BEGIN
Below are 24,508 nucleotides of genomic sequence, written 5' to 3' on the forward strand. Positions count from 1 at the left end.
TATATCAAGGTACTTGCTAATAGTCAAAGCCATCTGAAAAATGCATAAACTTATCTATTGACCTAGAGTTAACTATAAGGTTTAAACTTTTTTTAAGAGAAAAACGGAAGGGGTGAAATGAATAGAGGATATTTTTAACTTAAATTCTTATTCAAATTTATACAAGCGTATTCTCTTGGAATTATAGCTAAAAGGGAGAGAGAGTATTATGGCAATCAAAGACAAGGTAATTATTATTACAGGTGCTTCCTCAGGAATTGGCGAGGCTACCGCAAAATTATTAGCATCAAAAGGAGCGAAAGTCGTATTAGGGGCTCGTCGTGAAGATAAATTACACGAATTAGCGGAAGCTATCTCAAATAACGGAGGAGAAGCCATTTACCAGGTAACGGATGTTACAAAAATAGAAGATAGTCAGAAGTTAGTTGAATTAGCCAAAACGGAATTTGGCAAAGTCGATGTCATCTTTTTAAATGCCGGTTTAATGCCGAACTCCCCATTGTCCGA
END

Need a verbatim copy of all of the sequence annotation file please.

Below are 24,508 nucleotides of genomic sequence, written 5' to 3' on the forward strand. Positions count from 1 at the left end.
TATATCAAGGTACTTGCTAATAGTCAAAGCCATCTGAAAAATGCATAAACTTATCTATTGACCTAGAGTTAACTATAAGGTTTAAACTTTTTTTAAGAGAAAAACGGAAGGGGTGAAATGAATAGAGGATATTTTTAACTTAAATTCTTATTCAAATTTATACAAGCGTATTCTCTTGGAATTATAGCTAAAAGGGAGAGAGAGTATTATGGCAATCAAAGACAAGGTAATTATTATTACAGGTGCTTCCTCAGGAATTGGCGAGGCTACCGCAAAATTATTAGCATCAAAAGGAGCGAAAGTCGTATTAGGGGCTCGTCGTGAAGATAAATTACACGAATTAGCGGAAGCTATCTCAAATAACGGAGGAGAAGCCATTTACCAGGTAACGGATGTTACAAAAATAGAAGATAGTCAGAAGTTAGTTGAATTAGCCAAAACGGAATTTGGCAAAGTCGATGTCATCTTTTTAAATGCCGGTTTAATGCCGAACTCCCCATTGTCCGA